A nearby islet, Kicker Rock, a giant uplifted rock, shaped liked a sleeping lion is split in two and provides a passage for small vessels to pass through.
Isla Lobos is a small island separated from the main island by a narrow stretch of calm waters. The rocky shores provide a nesting ground for the blue-footed boobies (in season) and an area for the sea lions to rest and play. VIEW ON MAP - GO BACK
Santa Cruz Island Is home to the Galapagos' largest town, Puerto Ayora in addition to The Charles Darwin Research Station (the most visited of all visitor spots), and the National Park headquarters. Tortuga bay is an expansive white sand beach a few mile's hike from town is a popular half-day excursion.
Turtle Cove, an impressive Galapagos marine site, consists of a deep maze of a tranquil seawater inlet. Its waters are still, often murky, and are the resting (and sometimes mating) place for marine turtles, rays, and small sharks. Cerro Dragon, a newly opened visitor site, is located in the north of Santa Cruz Island, and provides access to a hypersalinic lagoon, which is saltier than the ocean. VIEW ON MAP - GO BACK
Santa Fe Island is home to a small picturesque bay and anchorage on the island's northeast coast. The bay has two trails for visitors to explore the area. One of these trails leads to a scenic viewpoint on top of a cliff, followed by an area where a species of land iguana can often be seen. The second trail is a short walk from the beach to an unusually tall prickly pear cactus forest. VIEW ON MAP - GO BACK
Santiago Island is fourth largest island and is currently uninhabited, though ruins of a salt mining operation can still be seen. Puerto Egas is a popular visitor's spot and is famed for "Darwin's toilet" a striking tidal phenomenon where water is "flushed" through the lava rocks. Marine iguanas, birds and sea lions are abundant, and the beach is great for swimming and snorkeling. You'll be able to snorkel with sea turtles most of the year her.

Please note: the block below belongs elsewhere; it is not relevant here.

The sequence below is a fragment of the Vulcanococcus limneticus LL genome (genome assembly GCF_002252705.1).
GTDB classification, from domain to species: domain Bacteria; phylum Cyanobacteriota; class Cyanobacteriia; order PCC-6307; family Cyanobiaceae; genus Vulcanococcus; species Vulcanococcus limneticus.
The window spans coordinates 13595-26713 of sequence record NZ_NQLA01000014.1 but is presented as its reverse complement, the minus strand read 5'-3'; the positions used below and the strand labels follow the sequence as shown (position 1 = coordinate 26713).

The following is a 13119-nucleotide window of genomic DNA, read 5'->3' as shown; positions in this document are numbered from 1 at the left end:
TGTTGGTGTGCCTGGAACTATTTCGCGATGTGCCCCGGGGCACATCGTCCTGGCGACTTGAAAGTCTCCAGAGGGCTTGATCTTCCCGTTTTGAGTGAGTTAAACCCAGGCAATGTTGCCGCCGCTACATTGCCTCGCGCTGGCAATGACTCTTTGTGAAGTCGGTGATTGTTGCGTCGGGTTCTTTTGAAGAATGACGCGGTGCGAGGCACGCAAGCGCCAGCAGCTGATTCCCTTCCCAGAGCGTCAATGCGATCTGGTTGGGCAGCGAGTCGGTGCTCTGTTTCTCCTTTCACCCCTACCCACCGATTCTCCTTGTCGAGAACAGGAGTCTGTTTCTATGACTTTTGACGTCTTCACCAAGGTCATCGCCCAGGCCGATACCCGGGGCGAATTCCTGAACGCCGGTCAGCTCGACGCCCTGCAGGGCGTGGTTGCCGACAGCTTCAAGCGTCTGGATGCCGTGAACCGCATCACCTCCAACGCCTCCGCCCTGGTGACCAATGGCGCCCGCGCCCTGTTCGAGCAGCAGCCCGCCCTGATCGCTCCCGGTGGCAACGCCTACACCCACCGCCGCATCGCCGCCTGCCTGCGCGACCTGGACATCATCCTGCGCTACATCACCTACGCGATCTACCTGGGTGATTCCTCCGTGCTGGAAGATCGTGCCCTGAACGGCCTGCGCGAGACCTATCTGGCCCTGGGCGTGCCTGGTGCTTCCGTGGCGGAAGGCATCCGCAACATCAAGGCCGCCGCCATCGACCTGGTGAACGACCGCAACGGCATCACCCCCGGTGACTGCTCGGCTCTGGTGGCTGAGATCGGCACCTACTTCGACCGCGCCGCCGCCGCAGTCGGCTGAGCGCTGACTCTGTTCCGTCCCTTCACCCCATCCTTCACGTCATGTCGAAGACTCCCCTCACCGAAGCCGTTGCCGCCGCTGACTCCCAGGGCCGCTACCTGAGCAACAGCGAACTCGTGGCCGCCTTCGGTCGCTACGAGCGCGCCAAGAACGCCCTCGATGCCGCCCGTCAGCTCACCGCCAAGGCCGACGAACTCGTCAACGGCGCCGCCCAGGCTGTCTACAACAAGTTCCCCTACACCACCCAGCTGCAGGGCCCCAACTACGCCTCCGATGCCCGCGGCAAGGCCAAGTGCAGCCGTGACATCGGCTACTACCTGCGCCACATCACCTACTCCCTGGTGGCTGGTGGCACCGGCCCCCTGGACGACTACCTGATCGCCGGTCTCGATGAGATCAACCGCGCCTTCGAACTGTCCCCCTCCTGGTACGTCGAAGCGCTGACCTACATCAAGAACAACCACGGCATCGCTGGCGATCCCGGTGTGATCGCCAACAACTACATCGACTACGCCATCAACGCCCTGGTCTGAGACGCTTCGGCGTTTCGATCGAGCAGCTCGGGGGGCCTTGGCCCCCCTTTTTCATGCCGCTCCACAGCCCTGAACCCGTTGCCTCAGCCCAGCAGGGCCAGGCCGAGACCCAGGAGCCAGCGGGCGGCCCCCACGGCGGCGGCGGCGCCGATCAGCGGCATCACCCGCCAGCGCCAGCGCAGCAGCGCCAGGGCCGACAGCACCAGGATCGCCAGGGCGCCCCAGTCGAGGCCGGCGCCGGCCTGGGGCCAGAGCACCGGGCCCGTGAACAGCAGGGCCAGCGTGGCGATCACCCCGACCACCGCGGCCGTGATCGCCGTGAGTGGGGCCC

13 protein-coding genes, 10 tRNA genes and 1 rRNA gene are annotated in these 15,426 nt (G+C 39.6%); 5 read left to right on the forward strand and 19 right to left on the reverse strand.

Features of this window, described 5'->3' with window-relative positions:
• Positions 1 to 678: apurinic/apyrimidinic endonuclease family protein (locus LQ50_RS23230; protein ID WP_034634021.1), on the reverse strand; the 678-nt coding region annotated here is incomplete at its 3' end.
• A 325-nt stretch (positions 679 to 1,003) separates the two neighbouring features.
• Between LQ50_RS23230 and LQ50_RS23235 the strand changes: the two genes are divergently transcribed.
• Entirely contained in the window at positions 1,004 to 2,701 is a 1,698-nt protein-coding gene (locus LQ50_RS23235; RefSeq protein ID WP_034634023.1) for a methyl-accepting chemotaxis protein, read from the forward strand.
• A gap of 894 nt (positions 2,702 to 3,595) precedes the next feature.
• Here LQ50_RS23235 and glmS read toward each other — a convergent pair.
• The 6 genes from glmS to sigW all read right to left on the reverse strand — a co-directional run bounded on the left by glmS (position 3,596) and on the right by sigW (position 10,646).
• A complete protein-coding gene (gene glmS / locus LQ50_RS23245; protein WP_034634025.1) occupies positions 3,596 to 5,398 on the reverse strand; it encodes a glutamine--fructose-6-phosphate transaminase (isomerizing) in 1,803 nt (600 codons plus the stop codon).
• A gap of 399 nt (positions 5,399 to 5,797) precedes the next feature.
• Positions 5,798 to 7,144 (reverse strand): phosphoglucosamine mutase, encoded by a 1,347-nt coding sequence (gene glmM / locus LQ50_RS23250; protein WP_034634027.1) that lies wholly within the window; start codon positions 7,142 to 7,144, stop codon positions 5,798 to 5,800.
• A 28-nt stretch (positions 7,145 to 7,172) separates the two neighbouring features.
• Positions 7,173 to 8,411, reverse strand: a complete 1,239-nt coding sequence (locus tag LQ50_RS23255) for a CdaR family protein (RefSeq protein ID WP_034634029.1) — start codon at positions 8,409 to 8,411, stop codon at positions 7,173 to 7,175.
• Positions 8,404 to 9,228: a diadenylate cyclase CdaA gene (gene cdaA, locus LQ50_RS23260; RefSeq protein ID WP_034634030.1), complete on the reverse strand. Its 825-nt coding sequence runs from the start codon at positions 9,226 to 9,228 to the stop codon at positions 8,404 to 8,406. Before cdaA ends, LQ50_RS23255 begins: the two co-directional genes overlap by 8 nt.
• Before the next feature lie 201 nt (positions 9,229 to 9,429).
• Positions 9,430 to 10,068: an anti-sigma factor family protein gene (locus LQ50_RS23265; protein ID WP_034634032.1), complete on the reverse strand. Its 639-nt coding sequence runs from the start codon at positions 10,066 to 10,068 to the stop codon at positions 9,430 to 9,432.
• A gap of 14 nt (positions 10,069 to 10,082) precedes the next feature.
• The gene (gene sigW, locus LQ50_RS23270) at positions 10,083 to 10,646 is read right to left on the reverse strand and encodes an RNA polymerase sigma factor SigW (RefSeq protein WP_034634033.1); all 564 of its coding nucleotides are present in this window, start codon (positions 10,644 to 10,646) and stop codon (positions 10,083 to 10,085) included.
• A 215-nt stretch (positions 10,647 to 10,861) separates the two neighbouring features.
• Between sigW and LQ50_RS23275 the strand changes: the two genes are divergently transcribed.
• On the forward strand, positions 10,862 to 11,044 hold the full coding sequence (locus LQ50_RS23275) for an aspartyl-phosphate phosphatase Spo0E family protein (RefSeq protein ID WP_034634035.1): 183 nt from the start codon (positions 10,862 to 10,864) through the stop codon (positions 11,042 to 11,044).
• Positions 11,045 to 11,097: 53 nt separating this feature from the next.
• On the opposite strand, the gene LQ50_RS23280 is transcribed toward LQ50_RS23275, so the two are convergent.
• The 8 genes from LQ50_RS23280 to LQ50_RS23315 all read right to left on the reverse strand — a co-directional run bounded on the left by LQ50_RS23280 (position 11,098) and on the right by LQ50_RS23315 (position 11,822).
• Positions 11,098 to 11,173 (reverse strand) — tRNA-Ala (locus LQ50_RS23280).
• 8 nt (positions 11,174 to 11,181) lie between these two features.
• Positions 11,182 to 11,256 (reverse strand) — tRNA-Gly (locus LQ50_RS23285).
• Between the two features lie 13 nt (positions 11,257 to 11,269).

The island has extraordinarily beautiful landscapes complete with cliffs and pinnacles where hundreds of marine birds rest. During, the 17th and 18th centuries, pirates used the bays of the island for maintaining their ships, and supplying themselves with fresh water, tortoise meat, and firewood. VIEW ON MAP - GO BACK
North Seymour Island is located north of Baltra, where the Santa Cruz airport is located. North Seymour is a low, flat island, formed by of the uplift of a submarine lava plate. It is covered with low, bushy vegetation, which is home the largest colony of the magnificent frigate birds (Fregata magnificens) on the Galapagos. During certain times of the year North Seymour is also home to a large population of blue-footed boobies. VIEW ON MAP - GO BACK
Sombrero Chino (Chinese Hat) is a small Islet located on the southeast of Santiago Island. The name Sombrero Chino describes the hat-like shape of the island. There are normally many sea lions on the beach, where you have pictuesque views of Santiago Island. VIEW ON MAP - GO BACK
Daphne Island, a large tuft volcano cone which has been eroded by the constant crashing of waves around the island's perimeter. Vegetation is sparse, and ground cover is minimal consisting of only scattered shrubs. A huge colony of blue-footed boobies nest within the two small craters. Visitation is very restricted by the Galapagos Nationa Park due to ecological sensitivity. This is where the book "The Beak of the Finch" takes place and where authors Peter and Barbara Grant did their groundbreaking scientific research on evolution. VIEW ON MAP - GO BACK
Improved and updated October 24, 2015, by Jason Halberstadt